Because our clients span all industries and we source for jobs ranging from entry-level to upper management, we have seen our fair share of confusing, unrepresentative and non-descriptive titles. As frustrating as this is, as HR professionals, we are tasked with being the great translators and matchmakers for whatever comes across our desks anyway.
What some organizations call an “operations manager” others will call “operations coordinator.” So which, if either, is more significant? Which has higher rank, status or pay?
We find ourselves scratching our heads and wondering the same thing all the time.
Employers, here is our best advice when it comes to titles. They should be:
You know the expression, “call it like it is”? Well, that should absolutely apply to selecting an appropriate job title. If someone is a bartender, don’t call him/her a “beverage dissemination officer.” Mail room assistants should be referred to as such, not as a “communications distribution assistants.”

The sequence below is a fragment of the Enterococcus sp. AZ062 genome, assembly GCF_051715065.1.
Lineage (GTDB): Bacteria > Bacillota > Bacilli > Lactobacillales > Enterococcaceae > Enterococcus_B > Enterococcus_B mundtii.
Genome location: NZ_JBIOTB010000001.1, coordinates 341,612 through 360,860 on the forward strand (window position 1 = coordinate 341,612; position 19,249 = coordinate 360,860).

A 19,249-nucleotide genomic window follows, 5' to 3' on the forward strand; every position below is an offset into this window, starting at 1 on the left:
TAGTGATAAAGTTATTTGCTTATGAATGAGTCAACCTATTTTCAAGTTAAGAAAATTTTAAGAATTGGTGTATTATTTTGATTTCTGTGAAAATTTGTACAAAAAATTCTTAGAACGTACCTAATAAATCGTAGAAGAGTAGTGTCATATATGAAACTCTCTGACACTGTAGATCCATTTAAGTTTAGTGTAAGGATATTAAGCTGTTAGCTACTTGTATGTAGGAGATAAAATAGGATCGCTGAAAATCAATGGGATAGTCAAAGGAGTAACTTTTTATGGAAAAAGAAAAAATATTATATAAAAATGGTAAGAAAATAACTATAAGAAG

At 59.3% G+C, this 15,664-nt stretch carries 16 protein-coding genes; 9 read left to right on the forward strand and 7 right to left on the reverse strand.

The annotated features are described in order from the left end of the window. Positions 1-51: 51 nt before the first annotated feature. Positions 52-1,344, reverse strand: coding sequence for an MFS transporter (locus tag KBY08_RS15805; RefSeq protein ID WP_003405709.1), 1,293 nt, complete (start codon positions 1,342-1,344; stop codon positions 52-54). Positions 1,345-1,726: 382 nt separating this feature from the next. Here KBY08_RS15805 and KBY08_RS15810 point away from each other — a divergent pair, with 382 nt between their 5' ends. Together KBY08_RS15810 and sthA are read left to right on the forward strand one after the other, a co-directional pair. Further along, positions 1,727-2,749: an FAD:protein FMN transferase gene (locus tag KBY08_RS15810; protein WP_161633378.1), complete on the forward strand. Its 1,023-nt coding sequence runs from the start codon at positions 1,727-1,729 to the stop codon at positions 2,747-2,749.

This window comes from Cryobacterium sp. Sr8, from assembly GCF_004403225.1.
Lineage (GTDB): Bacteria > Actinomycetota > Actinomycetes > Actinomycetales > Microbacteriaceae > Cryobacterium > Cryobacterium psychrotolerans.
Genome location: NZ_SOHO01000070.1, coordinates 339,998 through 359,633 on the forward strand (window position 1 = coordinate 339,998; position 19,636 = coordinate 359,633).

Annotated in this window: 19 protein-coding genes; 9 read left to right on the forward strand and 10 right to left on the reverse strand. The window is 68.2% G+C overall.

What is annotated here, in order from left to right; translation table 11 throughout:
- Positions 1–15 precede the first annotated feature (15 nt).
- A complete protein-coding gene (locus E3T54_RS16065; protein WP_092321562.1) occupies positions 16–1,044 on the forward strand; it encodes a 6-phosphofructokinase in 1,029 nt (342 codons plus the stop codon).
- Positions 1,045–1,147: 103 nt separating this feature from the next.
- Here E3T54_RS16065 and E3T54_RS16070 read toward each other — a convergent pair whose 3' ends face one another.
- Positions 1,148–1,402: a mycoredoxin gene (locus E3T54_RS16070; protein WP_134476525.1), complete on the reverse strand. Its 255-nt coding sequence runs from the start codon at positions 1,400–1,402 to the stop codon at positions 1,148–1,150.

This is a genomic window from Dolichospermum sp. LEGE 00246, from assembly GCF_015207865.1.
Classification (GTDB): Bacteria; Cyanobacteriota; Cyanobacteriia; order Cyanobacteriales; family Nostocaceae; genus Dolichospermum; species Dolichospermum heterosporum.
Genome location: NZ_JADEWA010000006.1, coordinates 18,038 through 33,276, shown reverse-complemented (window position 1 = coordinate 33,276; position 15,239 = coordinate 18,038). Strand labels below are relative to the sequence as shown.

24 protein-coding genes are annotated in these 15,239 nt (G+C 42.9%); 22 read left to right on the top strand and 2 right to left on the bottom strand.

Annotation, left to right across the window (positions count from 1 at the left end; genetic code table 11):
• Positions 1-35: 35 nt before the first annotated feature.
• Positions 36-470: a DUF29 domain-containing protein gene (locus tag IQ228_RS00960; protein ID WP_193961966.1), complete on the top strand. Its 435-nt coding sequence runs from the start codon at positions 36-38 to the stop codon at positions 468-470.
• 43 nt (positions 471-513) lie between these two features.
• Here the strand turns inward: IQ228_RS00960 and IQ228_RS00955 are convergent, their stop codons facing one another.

As with #1, the time a recruiter has to spend trying to figure out what it is that a candidate does, the more likely they are to abort the effort and move on to someone else whose qualifications are plain to see. Keep in mind that ambiguity is NOT a good thing either. Directness and clarity are keys to being noticed and understood.
All organizations or companies should have, at the very least, an organizational chart that provides the blueprint for rank and ladder within the organization. Knowing who someone is responsible to and responsible for will tell you a great deal about what their role actually meant.
In a tight economy, some companies have gotten into the dangerous habit of handing out new titles in place of compensation. This “title creep” as it’s often called, is an empty gesture that can really hurt both employees and organizational culture in the long run.
Outside of the military, there may never be a standardized system or title significance translator, but, at the very least, there should be real thought, weight, and purpose behind a title before it is given. If a recruiter can’t figure out what someone has been, we’re not likely to be able to see them for what they could be.